by Susan Corapi, Trinity International University, Deerfield, IL and Annette Y. Goldsmith, Kent State University, Kent, OH
As storms become more frequent and violent, attention to the environment and global warming is increasing. Each title here has a distinct call to action that invites readers of all ages to “rethink, refuse, reduce, repair, reuse, recycle, and revolutionize” (Pêgo, 118-121). Some are biographies of everyday citizens who stood up for protecting our natural resources, others are examples of ingenuity, and several describe the ways animal and marine life can recover when given the space and time to adapt or regain habitats. What follows is a selection from an in-process paper about environmentally-focused books, fiction and nonfiction, discussed through the double lens of the United Nations’ Sustainable Development Goals (SDGs) and the Diverse BookFinder BIPOC (Black, Indigenous, and People of Color) descriptors. We included the original place of publication because we want to explore what other countries are saying about environmental issues. Continue reading
By Susan Corapi, Trinity International University, Deerfield, IL
This last month has been marked by new heat records, blamed on climate change. Environmentalists prod us individually and collectively to take action to reverse this change. We are encouraged to use our vehicles less so we emit less CO2 gases. We reduce, reuse, and recycle. Some communities put restrictions on grocery stores using plastic bags in an effort to reduce plastics in landfills. And we can now purchase products that assure us they were made with a high percentage of recycled materials. In fact we can walk on boardwalks at national parks made of recycled bottles and sit on benches made of recycled plastic bags. We can purchase decor made from repurposed objects and mulch our gardens with recycled rubber tires. All of these actions relate to a sustainable use of resources–in other words, how can we use the precious natural resources we have in ways that reduce the “footprint” we leave behind and conserve resources for the future?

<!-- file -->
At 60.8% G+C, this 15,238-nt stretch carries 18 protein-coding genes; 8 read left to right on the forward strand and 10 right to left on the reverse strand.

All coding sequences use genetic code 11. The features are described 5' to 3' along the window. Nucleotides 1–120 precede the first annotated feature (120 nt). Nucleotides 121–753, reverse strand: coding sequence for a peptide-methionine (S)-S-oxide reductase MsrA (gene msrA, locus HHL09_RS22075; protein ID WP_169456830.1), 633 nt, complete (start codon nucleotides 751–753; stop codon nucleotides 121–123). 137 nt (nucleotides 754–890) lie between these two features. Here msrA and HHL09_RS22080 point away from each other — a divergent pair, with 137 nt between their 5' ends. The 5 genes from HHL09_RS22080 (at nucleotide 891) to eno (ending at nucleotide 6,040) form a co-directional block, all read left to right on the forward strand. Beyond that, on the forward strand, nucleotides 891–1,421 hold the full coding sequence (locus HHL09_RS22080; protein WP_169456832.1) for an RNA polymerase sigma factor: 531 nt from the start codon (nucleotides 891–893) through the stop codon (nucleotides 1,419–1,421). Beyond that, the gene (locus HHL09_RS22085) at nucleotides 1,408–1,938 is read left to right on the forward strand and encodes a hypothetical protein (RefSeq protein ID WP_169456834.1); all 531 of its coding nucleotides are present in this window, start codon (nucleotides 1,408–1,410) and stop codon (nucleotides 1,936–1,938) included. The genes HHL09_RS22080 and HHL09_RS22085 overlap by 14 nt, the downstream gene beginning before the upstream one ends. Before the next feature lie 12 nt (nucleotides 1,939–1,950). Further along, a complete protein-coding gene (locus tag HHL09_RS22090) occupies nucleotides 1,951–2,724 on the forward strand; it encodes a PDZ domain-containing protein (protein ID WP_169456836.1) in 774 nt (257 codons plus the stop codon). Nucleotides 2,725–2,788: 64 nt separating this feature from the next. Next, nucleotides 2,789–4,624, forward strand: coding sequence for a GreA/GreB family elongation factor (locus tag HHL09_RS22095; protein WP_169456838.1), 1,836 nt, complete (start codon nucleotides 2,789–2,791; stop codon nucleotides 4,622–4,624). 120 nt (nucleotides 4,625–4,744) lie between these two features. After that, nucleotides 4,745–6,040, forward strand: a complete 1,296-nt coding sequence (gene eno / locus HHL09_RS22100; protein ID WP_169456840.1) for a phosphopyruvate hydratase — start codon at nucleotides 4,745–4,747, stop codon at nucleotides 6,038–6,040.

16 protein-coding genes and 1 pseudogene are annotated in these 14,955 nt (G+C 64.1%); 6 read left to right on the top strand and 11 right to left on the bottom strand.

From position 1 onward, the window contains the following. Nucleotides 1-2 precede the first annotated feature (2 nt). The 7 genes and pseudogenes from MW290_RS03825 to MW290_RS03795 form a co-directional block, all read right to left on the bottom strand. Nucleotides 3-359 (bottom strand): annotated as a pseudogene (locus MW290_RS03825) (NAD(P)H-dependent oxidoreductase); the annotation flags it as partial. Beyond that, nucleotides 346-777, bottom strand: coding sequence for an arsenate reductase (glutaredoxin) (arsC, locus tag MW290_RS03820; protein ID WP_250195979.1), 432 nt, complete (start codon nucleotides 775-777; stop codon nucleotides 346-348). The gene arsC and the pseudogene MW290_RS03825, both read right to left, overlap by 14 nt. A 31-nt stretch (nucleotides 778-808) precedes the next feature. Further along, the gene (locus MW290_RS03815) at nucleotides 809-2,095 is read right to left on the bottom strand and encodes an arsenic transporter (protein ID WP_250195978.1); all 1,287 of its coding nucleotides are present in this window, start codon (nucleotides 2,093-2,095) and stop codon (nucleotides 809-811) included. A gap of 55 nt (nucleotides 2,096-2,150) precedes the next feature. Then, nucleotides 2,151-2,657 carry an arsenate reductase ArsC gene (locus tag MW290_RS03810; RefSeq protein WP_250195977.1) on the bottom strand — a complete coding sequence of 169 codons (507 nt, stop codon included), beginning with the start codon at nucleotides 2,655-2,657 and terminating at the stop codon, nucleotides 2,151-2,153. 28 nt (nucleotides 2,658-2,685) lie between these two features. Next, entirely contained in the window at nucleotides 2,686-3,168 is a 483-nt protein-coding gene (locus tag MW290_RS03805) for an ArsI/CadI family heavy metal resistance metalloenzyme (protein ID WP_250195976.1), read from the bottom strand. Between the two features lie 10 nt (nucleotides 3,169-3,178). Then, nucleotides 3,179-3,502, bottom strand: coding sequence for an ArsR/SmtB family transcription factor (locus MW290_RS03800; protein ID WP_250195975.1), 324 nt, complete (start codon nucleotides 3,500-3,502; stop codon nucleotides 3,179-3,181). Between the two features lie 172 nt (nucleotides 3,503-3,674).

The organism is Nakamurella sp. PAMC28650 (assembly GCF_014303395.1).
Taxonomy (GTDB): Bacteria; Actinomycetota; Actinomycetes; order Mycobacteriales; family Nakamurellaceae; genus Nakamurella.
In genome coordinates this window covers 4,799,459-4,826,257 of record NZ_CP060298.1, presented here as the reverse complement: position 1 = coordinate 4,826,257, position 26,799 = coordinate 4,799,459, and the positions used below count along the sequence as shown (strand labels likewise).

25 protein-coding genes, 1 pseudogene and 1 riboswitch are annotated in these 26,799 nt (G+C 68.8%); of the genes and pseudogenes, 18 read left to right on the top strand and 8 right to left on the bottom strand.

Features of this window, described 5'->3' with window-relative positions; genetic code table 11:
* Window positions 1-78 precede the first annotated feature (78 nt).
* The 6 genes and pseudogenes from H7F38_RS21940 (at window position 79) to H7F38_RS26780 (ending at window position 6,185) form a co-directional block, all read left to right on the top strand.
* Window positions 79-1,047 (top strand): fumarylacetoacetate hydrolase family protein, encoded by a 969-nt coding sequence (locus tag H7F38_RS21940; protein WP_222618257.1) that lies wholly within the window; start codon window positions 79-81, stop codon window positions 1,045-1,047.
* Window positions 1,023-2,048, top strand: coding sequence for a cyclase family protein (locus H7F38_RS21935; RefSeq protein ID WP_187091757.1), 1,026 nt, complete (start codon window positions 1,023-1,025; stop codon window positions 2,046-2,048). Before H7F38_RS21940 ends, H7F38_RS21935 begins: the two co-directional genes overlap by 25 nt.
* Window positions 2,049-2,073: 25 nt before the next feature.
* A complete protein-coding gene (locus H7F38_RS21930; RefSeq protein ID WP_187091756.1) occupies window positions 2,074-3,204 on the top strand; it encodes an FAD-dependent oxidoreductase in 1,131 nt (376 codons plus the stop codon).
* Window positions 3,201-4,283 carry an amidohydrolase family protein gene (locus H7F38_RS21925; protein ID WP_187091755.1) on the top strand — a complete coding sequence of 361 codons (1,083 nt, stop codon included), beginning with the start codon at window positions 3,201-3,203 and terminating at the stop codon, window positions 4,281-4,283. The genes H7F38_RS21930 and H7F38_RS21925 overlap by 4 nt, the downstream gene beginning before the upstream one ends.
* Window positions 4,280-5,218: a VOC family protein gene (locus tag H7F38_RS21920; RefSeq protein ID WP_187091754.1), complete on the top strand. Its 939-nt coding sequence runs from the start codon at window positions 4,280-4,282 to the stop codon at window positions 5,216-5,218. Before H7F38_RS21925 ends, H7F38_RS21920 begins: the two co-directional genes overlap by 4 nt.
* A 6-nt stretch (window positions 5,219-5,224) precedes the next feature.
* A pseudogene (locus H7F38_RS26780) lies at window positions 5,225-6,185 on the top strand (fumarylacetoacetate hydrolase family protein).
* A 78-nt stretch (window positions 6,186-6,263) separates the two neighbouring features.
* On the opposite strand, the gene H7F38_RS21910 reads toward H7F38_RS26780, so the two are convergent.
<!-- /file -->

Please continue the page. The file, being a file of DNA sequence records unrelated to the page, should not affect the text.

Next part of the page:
Stopping and reversing global-scale damage starts with awareness and the belief that change is possible. This week I want to profile books that raise that awareness or describe actions–both small and large–that people of all ages have taken in order to preserve our natural resources. Continue reading